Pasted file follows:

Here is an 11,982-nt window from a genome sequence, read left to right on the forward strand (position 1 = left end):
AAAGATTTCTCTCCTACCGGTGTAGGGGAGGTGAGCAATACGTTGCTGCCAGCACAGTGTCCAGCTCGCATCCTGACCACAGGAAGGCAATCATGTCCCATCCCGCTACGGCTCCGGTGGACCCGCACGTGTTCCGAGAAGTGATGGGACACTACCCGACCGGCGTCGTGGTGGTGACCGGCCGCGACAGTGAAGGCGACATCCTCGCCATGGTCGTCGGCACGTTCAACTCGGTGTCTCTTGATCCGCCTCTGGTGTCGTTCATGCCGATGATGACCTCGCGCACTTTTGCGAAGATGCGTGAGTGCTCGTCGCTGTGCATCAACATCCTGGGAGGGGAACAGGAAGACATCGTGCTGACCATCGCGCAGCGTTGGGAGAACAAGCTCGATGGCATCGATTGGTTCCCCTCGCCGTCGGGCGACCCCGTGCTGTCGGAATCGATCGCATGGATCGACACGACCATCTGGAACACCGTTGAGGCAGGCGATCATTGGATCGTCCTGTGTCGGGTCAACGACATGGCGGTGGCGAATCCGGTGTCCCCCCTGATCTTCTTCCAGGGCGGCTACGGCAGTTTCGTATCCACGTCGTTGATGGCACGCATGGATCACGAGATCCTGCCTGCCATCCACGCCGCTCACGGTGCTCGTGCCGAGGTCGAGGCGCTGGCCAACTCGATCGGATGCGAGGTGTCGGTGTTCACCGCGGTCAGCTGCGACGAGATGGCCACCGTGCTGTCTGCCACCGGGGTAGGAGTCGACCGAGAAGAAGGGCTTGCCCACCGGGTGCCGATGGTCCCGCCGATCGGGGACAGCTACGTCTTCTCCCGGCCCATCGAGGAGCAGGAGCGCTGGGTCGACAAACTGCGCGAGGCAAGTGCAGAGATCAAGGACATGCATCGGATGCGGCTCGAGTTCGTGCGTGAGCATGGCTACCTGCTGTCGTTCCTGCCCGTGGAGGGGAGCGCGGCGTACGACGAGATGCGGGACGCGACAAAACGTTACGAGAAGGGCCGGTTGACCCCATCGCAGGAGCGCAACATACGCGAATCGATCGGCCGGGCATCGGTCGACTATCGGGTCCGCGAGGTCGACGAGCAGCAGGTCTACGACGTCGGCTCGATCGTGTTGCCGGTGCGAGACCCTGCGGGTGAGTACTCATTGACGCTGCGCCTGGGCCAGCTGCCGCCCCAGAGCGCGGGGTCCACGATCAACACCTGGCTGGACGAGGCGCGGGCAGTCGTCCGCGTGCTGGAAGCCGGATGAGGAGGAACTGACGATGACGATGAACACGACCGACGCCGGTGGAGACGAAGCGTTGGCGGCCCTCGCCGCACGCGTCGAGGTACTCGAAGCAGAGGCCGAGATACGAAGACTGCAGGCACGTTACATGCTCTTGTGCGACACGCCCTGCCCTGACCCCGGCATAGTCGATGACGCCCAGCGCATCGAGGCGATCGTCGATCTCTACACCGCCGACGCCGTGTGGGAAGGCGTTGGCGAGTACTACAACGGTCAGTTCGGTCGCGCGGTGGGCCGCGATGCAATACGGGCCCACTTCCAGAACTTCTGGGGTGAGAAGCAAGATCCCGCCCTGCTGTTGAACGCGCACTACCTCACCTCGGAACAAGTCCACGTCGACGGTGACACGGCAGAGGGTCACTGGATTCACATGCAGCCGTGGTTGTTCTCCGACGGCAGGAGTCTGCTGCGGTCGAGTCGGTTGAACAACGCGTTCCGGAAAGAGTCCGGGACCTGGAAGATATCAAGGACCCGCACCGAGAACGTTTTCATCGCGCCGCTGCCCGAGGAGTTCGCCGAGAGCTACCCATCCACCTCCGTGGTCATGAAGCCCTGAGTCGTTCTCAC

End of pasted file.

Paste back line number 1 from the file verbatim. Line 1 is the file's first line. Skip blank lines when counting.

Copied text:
Here is an 11,982-nt window from a genome sequence, read left to right on the forward strand (position 1 = left end):